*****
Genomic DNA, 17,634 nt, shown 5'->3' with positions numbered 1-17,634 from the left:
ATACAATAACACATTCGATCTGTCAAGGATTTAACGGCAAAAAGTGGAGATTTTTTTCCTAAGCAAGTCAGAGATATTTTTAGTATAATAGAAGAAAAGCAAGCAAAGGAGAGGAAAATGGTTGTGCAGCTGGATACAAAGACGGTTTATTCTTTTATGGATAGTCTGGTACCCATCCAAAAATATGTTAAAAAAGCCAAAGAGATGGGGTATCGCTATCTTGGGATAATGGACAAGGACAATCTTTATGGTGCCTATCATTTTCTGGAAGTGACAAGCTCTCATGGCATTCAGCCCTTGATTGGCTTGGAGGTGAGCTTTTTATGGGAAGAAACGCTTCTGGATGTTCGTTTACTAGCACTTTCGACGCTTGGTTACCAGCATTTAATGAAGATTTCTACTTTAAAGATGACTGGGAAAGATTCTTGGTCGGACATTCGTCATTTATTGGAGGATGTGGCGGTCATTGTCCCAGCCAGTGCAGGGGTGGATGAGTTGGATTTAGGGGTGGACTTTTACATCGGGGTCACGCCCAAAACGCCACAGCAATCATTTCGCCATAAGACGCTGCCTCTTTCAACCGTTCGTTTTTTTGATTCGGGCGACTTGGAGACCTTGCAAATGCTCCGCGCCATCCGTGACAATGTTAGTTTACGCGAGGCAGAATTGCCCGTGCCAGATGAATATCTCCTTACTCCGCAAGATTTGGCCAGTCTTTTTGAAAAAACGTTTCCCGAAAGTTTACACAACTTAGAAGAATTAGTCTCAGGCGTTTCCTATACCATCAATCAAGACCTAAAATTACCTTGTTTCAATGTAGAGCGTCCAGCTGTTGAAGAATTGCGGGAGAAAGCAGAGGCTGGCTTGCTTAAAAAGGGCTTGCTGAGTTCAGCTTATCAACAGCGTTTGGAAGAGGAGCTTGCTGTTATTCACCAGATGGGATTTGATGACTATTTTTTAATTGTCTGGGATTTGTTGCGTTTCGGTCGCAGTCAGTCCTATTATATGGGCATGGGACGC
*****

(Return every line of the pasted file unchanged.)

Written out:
Genomic DNA, 17,634 nt, shown 5'->3' with positions numbered 1-17,634 from the left:
ATACAATAACACATTCGATCTGTCAAGGATTTAACGGCAAAAAGTGGAGATTTTTTTCCTAAGCAAGTCAGAGATATTTTTAGTATAATAGAAGAAAAGCAAGCAAAGGAGAGGAAAATGGTTGTGCAGCTGGATACAAAGACGGTTTATTCTTTTATGGATAGTCTGGTACCCATCCAAAAATATGTTAAAAAAGCCAAAGAGATGGGGTATCGCTATCTTGGGATAATGGACAAGGACAATCTTTATGGTGCCTATCATTTTCTGGAAGTGACAAGCTCTCATGGCATTCAGCCCTTGATTGGCTTGGAGGTGAGCTTTTTATGGGAAGAAACGCTTCTGGATGTTCGTTTACTAGCACTTTCGACGCTTGGTTACCAGCATTTAATGAAGATTTCTACTTTAAAGATGACTGGGAAAGATTCTTGGTCGGACATTCGTCATTTATTGGAGGATGTGGCGGTCATTGTCCCAGCCAGTGCAGGGGTGGATGAGTTGGATTTAGGGGTGGACTTTTACATCGGGGTCACGCCCAAAACGCCACAGCAATCATTTCGCCATAAGACGCTGCCTCTTTCAACCGTTCGTTTTTTTGATTCGGGCGACTTGGAGACCTTGCAAATGCTCCGCGCCATCCGTGACAATGTTAGTTTACGCGAGGCAGAATTGCCCGTGCCAGATGAATATCTCCTTACTCCGCAAGATTTGGCCAGTCTTTTTGAAAAAACGTTTCCCGAAAGTTTACACAACTTAGAAGAATTAGTCTCAGGCGTTTCCTATACCATCAATCAAGACCTAAAATTACCTTGTTTCAATGTAGAGCGTCCAGCTGTTGAAGAATTGCGGGAGAAAGCAGAGGCTGGCTTGCTTAAAAAGGGCTTGCTGAGTTCAGCTTATCAACAGCGTTTGGAAGAGGAGCTTGCTGTTATTCACCAGATGGGATTTGATGACTATTTTTTAATTGTCTGGGATTTGTTGCGTTTCGGTCGCAGTCAGTCCTATTATATGGGCATGGGACGC